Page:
Looking at Pictures Together- How Michael and I Are Building Memories

Michael loves looking at baby, toddler and school age pictures of himself. He also loves when I tell him stories of how he was at that time, where we went, and what we did. Occasionally, as many parents of Exceptional Children have told me, he will come up with a memory I didn’t know he had from when he was very young.

“I remember waiting for you at the gate of my old preschool Mommy. I used to say “Open gate. I liked that school. My first daycare was hard. I cried when you left.”

The first time I heard these words I was shocked. Why they were surprising was that he was only two and a half  years old at his first daycare experience, which did not go well, and even the preschool experience that did, he was only three years old. Apparently, kids can’t process memories before four years old according to the medical literature. Not Michael. He once told me a memory of when he was six months old in his stroller. I had never told him any of this.

“I used to laugh and look at the birds Mommy. You took me for walks in my stroller all over the neighborhood! I remember the busy streets.”

It was summer and we were finally able to get out of the house for fresh early morning air!  It was incredible. I still have chills writing about this now, his amazing brain, all Exceptional Kids’ amazing brains that know way more than we think they do, and are capable of more than all of us can even imagine. Looking at pictures with him on the computer screen or phone is fun. He sits on my lap or near me, we cuddle, and talk about what we were doing, what we were feeling, and we laugh and reminisce. Michael also likes to see pictures of me and his uncle when we were young, grandparents, friends. I keep meaning to ask my Mom for old photos of us, and dig up pictures I have at home in albums and on computer. This blog is my reminder to do that. Thanks ladies! 🙂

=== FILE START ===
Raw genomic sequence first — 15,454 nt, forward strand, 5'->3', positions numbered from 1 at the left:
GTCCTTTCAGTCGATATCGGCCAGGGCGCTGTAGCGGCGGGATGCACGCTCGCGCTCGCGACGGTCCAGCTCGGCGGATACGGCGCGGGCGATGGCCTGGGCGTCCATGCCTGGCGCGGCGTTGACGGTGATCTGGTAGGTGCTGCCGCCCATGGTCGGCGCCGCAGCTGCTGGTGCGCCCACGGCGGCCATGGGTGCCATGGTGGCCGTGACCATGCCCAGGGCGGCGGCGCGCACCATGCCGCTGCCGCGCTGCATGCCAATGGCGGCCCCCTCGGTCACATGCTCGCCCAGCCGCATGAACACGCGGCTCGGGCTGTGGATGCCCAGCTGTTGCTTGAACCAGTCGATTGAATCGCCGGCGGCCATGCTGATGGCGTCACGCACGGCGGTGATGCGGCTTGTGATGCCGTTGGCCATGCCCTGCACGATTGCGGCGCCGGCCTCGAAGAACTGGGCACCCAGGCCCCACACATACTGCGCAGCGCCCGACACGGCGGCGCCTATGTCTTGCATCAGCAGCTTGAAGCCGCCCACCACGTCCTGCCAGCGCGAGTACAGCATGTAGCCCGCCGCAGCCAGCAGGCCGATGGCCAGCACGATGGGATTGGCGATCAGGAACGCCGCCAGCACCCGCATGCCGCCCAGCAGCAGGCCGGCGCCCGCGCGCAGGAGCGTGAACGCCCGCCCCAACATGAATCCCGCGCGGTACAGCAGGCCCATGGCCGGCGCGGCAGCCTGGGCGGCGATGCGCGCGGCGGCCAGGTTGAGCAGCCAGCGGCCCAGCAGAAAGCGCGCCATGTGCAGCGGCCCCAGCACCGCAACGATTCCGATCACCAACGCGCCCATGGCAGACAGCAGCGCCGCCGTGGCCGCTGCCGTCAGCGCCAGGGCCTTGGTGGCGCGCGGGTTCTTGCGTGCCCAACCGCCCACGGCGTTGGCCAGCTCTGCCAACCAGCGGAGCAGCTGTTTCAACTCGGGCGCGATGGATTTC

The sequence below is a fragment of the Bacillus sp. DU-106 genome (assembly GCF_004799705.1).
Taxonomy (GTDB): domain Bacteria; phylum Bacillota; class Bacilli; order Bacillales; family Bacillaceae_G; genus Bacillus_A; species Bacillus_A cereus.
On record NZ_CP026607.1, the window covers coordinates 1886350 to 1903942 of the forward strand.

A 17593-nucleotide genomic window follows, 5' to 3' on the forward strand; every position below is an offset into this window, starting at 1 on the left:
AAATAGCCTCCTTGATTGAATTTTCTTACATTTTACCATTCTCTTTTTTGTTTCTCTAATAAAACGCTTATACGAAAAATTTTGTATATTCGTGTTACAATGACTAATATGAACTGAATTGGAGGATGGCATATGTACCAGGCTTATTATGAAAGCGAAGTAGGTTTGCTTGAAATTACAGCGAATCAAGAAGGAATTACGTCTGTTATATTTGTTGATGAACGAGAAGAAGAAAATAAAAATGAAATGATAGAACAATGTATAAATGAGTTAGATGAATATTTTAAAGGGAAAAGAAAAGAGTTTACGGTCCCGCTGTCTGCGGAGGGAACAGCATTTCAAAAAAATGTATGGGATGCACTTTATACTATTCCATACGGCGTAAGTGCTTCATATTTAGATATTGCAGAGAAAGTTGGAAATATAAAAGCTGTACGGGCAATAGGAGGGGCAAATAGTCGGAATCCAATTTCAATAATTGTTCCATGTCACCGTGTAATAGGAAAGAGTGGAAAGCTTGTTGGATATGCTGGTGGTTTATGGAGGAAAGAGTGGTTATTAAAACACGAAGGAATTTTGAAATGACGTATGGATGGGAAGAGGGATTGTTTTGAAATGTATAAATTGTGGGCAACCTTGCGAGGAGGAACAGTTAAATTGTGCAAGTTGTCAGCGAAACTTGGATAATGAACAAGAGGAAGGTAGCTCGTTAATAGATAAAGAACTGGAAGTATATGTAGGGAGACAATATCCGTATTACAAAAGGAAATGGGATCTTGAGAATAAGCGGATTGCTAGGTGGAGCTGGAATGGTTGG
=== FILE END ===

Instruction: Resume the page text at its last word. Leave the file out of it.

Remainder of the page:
Do any of your children like looking at family pictures, remembering shared moments of fun, pleasure? If you’ve never tried it, give it a shot and see what dialogues emerge, or what feelings come up for both of you. The bonding will bring you closer together, and will help jump start the process of forming family traditions and activities where you both can bond and grow closer. That is a natural outcome when our kids feel nurtured and remember the happy times with family. Until next time.

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